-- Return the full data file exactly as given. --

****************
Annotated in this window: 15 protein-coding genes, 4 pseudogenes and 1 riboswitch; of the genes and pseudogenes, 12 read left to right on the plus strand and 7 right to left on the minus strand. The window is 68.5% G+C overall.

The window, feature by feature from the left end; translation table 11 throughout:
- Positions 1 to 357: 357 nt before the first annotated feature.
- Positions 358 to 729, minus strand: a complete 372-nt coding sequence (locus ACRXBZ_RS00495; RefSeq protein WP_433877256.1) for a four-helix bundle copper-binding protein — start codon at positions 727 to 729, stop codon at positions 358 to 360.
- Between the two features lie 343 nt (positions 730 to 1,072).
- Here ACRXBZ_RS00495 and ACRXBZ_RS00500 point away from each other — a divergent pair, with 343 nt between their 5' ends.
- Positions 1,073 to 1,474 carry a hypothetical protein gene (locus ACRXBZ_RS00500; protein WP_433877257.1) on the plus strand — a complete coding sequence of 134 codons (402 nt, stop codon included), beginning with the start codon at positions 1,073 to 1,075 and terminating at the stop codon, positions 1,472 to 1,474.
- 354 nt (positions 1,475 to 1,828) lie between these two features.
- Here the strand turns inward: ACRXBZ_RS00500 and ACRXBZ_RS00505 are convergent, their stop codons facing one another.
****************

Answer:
Annotated in this window: 15 protein-coding genes, 4 pseudogenes and 1 riboswitch; of the genes and pseudogenes, 12 read left to right on the plus strand and 7 right to left on the minus strand. The window is 68.5% G+C overall.

The window, feature by feature from the left end; translation table 11 throughout:
- Positions 1 to 357: 357 nt before the first annotated feature.
- Positions 358 to 729, minus strand: a complete 372-nt coding sequence (locus ACRXBZ_RS00495; RefSeq protein WP_433877256.1) for a four-helix bundle copper-binding protein — start codon at positions 727 to 729, stop codon at positions 358 to 360.
- Between the two features lie 343 nt (positions 730 to 1,072).
- Here ACRXBZ_RS00495 and ACRXBZ_RS00500 point away from each other — a divergent pair, with 343 nt between their 5' ends.
- Positions 1,073 to 1,474 carry a hypothetical protein gene (locus ACRXBZ_RS00500; protein WP_433877257.1) on the plus strand — a complete coding sequence of 134 codons (402 nt, stop codon included), beginning with the start codon at positions 1,073 to 1,075 and terminating at the stop codon, positions 1,472 to 1,474.
- 354 nt (positions 1,475 to 1,828) lie between these two features.
- Here the strand turns inward: ACRXBZ_RS00500 and ACRXBZ_RS00505 are convergent, their stop codons facing one another.